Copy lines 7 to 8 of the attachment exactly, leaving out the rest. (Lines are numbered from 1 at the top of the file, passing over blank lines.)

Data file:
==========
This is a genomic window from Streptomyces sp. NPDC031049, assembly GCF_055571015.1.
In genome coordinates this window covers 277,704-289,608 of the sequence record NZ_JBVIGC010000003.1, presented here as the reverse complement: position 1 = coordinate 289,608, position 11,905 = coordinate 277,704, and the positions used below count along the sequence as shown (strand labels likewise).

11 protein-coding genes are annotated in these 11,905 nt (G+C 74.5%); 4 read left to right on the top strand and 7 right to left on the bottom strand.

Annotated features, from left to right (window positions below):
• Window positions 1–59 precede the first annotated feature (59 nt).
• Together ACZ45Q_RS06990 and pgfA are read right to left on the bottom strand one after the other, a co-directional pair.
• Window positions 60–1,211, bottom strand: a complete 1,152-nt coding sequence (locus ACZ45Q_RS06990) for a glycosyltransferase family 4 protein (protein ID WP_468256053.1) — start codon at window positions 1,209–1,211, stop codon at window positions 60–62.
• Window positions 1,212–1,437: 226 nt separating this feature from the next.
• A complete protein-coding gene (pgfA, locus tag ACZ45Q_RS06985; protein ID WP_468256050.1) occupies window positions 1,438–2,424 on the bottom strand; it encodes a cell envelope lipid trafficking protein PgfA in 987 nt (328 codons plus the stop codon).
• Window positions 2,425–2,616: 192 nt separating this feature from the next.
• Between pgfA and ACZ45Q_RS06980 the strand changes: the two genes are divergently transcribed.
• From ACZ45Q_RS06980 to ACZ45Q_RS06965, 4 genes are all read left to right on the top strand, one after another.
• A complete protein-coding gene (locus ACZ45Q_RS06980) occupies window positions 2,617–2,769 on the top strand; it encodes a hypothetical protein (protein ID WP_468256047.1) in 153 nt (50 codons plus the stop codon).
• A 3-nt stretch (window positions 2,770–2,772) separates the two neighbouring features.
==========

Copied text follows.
• Window positions 60–1,211, bottom strand: a complete 1,152-nt coding sequence (locus ACZ45Q_RS06990) for a glycosyltransferase family 4 protein (protein ID WP_468256053.1) — start codon at window positions 1,209–1,211, stop codon at window positions 60–62.
• Window positions 1,212–1,437: 226 nt separating this feature from the next.